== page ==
On August 7, 2010, Elena Kagan officially assumed office as an Associate Justice of the Supreme Court of the United States. Justice Kagan was born in New York, New York and has earned degrees from Princeton, Oxford, and Harvard Law School, where she served as supervising editor of the Harvard Law Review.

Justice Kagan clerked for Abner Mikva of the U.S. Court of Appeals for the District of Columbia Circuit and for Justice Thurgood Marshall of the Supreme Court of the United States. She also worked as an associate at Williams & Connolly, LLP, as professor at the University of Chicago Law School and at Harvard Law School, and as associate counsel to President Clinton. Justice Kagan also served as deputy assistant to the President for Domestic Policy, as Deputy Director of the Domestic Policy Council, and as the 11th dean of Harvard Law School. President Obama nominated her to serve as the 45th Solicitor General of the United States and then to serve as an Associate Justice of the Supreme Court.

Leading up to Justice Kagan’s confirmation, much was written about the relative lack of a “paper trail” from which one might infer her position on certain issues. Indeed, as a non-judge, she had never authored a court decision or opinion prior to joining the Supreme Court. In addition, Justice Kagan has written comparatively few journal articles and other scholarly papers. As a result, Justice Kagan’s views on the law of intellectual property remain mostly a mystery.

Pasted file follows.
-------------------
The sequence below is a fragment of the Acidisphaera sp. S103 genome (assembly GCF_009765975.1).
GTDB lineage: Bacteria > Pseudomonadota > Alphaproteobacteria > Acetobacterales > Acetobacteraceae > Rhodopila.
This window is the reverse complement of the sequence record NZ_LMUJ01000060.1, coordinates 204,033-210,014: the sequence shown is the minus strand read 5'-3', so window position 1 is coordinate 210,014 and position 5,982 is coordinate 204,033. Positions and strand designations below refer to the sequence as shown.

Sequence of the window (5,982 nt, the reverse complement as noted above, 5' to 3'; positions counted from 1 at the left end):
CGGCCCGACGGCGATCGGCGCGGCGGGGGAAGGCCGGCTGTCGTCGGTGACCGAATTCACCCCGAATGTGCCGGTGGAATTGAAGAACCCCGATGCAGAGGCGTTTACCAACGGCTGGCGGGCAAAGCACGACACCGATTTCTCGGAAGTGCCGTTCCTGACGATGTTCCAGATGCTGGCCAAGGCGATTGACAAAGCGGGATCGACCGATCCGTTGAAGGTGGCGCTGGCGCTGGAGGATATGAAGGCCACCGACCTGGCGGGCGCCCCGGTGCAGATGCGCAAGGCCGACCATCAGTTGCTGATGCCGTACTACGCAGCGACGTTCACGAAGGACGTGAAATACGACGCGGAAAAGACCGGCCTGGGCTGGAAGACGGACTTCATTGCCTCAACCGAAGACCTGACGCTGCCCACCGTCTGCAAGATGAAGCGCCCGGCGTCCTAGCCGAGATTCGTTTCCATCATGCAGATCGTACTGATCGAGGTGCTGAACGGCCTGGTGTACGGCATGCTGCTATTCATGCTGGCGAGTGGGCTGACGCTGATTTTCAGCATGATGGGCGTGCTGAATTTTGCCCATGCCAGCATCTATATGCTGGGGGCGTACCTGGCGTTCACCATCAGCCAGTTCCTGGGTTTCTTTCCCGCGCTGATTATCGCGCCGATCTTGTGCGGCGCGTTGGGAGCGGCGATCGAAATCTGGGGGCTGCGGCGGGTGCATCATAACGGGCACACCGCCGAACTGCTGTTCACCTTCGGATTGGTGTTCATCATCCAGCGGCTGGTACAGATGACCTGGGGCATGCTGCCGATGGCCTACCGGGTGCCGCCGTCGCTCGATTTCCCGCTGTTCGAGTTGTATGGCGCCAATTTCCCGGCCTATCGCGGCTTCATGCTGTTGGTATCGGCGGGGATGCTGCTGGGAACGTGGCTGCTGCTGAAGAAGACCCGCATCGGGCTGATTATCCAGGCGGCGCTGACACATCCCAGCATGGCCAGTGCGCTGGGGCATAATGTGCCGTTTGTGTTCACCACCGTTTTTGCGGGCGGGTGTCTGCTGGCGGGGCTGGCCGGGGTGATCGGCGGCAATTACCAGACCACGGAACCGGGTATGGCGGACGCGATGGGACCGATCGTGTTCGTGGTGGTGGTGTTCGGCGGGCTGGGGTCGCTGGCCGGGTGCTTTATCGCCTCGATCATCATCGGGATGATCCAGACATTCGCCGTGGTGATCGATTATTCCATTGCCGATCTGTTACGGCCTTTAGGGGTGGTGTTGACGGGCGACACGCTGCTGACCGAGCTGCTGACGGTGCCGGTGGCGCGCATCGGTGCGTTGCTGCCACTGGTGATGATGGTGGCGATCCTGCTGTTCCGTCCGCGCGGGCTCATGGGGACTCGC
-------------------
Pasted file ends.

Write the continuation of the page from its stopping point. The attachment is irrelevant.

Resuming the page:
Nonetheless, Justice Kagan certainly does have experience with IP issues. For example, as Solicitor General, she oversaw her office’s handling of the Bilski1 case. In that case, the Solicitor’s Office supported the Federal Circuit’s “machine or transformation” test for determining patent eligible subject matter under 35 U.S.C. §101 and argued that the petitioner’s claims were directed to an unpatentable method of organizing human activity.

During her time as Solicitor General, Justice Kagan was also involved in the Able Time2 trademark case, in which her office opposed the petitioner’s argument they were free under the Tariff Act to import items bearing a registered trademark, so long as the trademark owner did not yet make the same item.

Justice Kagan also has experience with copyright issues. While she was Solicitor General, her office opposed certiorari in Cable News Network, Inc. v. CSC Holdings, Inc., 129 S.Ct. 2890 (2009), a copyright case concerning remote-storage DVR technology.In the brief, Justice Kagan’s office supported the lower court’s holding that the technology wouldn’t violate copyright holders’ rights, and argued that the technology was a fair use. Her office also submitted an amicus brief in the Reed Elsevier3 case, arguing that a federal statute requiring registration of a copyrighted work before an action for infringement can be instituted did not limit the subject-matter jurisdiction of the federal courts.

During her time at Harvard Law School, Justice Kagan was a proponent of the school’s Berkman Center for Internet & Society, and was credited with recruiting Lawrence Lessig and other prominent IP scholars.

In sum, while Justice Kagan’s judicial philosophy on intellectual property issues is thus far unknown, there is no question that she has considerable experience in the field.